What are We?

Jesus said his disciples are the salt of the earth and are the light of the world. This was encouragement to be what they already were. We too are the salt that gives the world a good taste and the light that brightens this dark planet. When we are not, our communities suffer. Salt preserves. When we fail to live up to our calling, our world rots from the inside out and is not preserved. Light helps us see. When we fail to rise up and be the light of the world, others cannot see God in us. Let’s wake up and be who God says we are. Let’s be ourselves.

Salt versus Salt

Can salt lose its saltiness? Bible critics could reveal their ignorance of history by assuming that it means the same thing by salt as we do. We define table salt as sodium chloride. However, what Jesus meant by salt cannot be explained in our cultural terms. It was probably a mixture of calcium sulfate and our table salt. Calcium sulfate is gypsum and used to make plaster of Paris. This mixture could lose the salt component and thus its “saltiness.” All this reveals a very important step in studying the Bible: get our definitions right. Careful research rather than jumping to hasty conclusions helps us understand the Bible so much better.

Who Cares! A Parody of 1 Corinthians 13

Who cares about languages! Without love, they’re just noisy exhibitionism! Who cares about know-it-all prophecies and mountain-moving! Without love, they’re useless! Who cares about bragging philanthropy! Without love, it’s hollow!
Love is patient and kind, not rude. Love protects, believes, hopes, endures. Love never fails, but prophecies and languages will end. Know-it-alls will have nothing to brag about. Our pitiful efforts end when Jesus takes over.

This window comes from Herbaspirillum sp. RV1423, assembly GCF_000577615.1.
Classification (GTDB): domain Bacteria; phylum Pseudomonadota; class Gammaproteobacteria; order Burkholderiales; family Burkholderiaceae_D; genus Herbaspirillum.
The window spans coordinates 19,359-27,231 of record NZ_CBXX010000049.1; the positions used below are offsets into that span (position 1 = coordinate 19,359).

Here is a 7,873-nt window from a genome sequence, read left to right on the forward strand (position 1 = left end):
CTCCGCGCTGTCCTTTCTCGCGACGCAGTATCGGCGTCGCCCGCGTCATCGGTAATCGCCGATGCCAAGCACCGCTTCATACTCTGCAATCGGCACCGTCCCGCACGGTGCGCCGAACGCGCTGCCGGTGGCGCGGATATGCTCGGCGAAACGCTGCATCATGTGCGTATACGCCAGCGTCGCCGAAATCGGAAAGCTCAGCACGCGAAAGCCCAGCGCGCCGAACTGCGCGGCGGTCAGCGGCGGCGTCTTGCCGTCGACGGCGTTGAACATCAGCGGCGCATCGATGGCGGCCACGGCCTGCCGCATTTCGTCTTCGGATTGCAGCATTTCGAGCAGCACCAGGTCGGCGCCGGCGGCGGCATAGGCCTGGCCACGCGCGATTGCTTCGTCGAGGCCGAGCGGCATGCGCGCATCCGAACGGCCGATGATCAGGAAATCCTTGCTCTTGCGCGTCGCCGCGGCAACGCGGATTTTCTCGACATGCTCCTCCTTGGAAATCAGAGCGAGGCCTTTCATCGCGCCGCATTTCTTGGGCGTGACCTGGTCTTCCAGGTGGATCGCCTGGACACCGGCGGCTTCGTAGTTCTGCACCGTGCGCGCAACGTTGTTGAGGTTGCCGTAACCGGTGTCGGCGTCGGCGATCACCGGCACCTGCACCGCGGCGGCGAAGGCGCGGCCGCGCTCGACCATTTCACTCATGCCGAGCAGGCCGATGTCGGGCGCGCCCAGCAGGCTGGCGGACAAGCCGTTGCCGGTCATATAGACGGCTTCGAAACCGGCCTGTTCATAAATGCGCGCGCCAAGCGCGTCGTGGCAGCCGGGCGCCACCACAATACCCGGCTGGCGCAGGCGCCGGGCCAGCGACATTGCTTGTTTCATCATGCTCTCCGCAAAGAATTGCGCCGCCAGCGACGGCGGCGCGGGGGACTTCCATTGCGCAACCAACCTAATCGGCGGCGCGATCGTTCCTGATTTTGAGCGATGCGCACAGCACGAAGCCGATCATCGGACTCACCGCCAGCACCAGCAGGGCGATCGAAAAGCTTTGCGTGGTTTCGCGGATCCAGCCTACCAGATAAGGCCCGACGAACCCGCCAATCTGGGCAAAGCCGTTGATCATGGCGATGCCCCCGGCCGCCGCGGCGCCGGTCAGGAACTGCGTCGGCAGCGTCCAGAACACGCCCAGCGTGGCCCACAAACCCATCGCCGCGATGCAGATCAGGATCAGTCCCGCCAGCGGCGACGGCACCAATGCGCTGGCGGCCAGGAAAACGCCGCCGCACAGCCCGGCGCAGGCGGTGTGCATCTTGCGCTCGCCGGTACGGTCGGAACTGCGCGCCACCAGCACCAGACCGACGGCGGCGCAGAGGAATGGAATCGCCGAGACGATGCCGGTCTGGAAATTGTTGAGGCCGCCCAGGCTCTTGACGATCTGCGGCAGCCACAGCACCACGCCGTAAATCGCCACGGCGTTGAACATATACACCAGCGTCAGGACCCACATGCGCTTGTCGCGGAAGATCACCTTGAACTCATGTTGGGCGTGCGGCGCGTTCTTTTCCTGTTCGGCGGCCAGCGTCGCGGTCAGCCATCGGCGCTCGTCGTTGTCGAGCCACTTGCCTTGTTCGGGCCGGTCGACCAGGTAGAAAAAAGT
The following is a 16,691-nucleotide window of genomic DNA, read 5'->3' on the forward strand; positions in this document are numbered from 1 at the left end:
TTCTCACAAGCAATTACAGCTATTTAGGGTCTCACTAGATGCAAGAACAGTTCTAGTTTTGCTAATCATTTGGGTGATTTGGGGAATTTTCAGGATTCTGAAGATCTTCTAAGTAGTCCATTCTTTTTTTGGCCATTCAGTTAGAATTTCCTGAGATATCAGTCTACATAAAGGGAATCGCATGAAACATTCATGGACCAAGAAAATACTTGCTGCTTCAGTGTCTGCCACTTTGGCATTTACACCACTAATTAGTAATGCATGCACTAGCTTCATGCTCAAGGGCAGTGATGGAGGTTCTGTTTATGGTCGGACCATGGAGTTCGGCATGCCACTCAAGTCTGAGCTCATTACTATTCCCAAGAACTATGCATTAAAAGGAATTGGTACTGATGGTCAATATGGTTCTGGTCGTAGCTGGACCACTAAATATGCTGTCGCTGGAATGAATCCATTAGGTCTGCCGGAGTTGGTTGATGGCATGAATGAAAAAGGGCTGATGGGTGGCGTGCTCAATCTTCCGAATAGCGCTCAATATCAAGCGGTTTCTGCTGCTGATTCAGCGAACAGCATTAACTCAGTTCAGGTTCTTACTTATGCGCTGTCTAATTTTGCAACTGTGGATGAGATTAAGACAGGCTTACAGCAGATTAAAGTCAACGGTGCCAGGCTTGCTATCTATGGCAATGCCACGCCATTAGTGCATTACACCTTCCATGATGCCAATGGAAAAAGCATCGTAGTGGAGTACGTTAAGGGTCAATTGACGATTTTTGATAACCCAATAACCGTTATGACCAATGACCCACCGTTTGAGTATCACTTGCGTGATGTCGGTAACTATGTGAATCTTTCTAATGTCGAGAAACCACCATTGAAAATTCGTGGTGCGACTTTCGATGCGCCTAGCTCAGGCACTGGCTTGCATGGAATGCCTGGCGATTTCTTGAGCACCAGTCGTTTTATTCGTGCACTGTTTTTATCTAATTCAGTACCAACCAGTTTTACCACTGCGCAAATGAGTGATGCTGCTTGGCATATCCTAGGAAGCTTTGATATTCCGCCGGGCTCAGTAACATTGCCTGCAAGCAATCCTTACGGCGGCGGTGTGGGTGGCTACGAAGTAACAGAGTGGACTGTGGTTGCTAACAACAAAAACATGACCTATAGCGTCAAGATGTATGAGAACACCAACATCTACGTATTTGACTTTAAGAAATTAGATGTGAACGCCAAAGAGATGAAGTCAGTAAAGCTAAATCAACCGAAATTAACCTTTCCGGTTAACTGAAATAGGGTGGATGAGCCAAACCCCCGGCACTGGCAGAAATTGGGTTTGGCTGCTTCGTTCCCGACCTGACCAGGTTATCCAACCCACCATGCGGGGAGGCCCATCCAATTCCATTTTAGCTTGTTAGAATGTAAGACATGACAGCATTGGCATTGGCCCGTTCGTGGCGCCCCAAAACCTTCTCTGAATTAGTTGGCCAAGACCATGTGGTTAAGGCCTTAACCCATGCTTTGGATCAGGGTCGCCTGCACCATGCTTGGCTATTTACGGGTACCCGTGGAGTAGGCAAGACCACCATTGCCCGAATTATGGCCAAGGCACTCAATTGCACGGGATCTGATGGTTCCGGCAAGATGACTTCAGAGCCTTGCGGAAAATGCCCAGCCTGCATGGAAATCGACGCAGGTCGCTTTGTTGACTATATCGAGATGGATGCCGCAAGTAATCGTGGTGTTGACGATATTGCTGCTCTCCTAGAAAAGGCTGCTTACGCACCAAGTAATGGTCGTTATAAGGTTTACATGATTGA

Little children think they know everything, but we grow up and put away childish thoughts. One day God will let us know the whole story. But now, the only really important things are faith, hope and love. The most important of all is love.

Persecution for Righteousness - on God's side

Why are we harassed if we do the right thing, like keeping the speed limit, supporting the boss at work or avoiding dirty jokes? Jesus said blessed are those who are persecuted for doing right. If we do the right thing, we will be insulted and vilified. It is a badge of honor to be abused for doing right. It confirms that we are on God’s side. In that sense it is a blessing. The opposite is also true. If everyone loves us and we are never mistreated, maybe we are doing something wrong. Sometimes we are at fault. However, when harassment comes because we were righteous, it is a blessing.

Persecution for Righteousness - meaning

Persecution means to pursue or chase away. It can be mild or bad enough to flee town (Matthew 20:23). Why did Jesus call the persecuted blessed? How can harassment be blessed? Perhaps 60% of Christians today live in countries with heavy restrictions on religious freedom and a quarter suffer severe mistreatment. How is that blessed? If that abuse is because of righteousness, then we identify with Jesus. If we cherish what is right, if we love God, if we love his Church, we will be hated. We are either on Jesus’ side or not. Persecution for righteousness tells us clearly that we are blessed because we are on God’s side.